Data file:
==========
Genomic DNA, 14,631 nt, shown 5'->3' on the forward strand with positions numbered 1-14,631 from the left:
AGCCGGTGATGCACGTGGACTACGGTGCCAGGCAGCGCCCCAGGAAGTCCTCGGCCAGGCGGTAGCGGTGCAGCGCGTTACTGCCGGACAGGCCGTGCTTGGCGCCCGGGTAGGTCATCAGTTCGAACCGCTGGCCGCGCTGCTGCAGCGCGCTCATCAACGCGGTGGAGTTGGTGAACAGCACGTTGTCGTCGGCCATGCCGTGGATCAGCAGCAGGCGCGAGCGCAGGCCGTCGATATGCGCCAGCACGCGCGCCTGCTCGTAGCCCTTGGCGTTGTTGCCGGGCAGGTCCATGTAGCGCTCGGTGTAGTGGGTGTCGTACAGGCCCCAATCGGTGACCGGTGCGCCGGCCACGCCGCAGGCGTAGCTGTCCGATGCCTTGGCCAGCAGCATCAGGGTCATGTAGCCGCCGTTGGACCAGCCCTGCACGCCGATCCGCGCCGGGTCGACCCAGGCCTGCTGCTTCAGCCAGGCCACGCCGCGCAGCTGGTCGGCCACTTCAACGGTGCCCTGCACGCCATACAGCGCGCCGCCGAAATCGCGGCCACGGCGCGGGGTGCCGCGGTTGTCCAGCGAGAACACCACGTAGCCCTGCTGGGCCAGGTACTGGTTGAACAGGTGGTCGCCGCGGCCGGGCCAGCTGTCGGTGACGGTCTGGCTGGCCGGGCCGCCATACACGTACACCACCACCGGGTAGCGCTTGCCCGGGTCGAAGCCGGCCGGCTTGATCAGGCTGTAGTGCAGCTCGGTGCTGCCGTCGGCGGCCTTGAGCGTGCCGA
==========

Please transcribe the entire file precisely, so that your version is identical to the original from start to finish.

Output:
Genomic DNA, 14,631 nt, shown 5'->3' on the forward strand with positions numbered 1-14,631 from the left:
AGCCGGTGATGCACGTGGACTACGGTGCCAGGCAGCGCCCCAGGAAGTCCTCGGCCAGGCGGTAGCGGTGCAGCGCGTTACTGCCGGACAGGCCGTGCTTGGCGCCCGGGTAGGTCATCAGTTCGAACCGCTGGCCGCGCTGCTGCAGCGCGCTCATCAACGCGGTGGAGTTGGTGAACAGCACGTTGTCGTCGGCCATGCCGTGGATCAGCAGCAGGCGCGAGCGCAGGCCGTCGATATGCGCCAGCACGCGCGCCTGCTCGTAGCCCTTGGCGTTGTTGCCGGGCAGGTCCATGTAGCGCTCGGTGTAGTGGGTGTCGTACAGGCCCCAATCGGTGACCGGTGCGCCGGCCACGCCGCAGGCGTAGCTGTCCGATGCCTTGGCCAGCAGCATCAGGGTCATGTAGCCGCCGTTGGACCAGCCCTGCACGCCGATCCGCGCCGGGTCGACCCAGGCCTGCTGCTTCAGCCAGGCCACGCCGCGCAGCTGGTCGGCCACTTCAACGGTGCCCTGCACGCCATACAGCGCGCCGCCGAAATCGCGGCCACGGCGCGGGGTGCCGCGGTTGTCCAGCGAGAACACCACGTAGCCCTGCTGGGCCAGGTACTGGTTGAACAGGTGGTCGCCGCGGCCGGGCCAGCTGTCGGTGACGGTCTGGCTGGCCGGGCCGCCATACACGTACACCACCACCGGGTAGCGCTTGCCCGGGTCGAAGCCGGCCGGCTTGATCAGGCTGTAGTGCAGCTCGGTGCTGCCGTCGGCGGCCTTGAGCGTGCCGA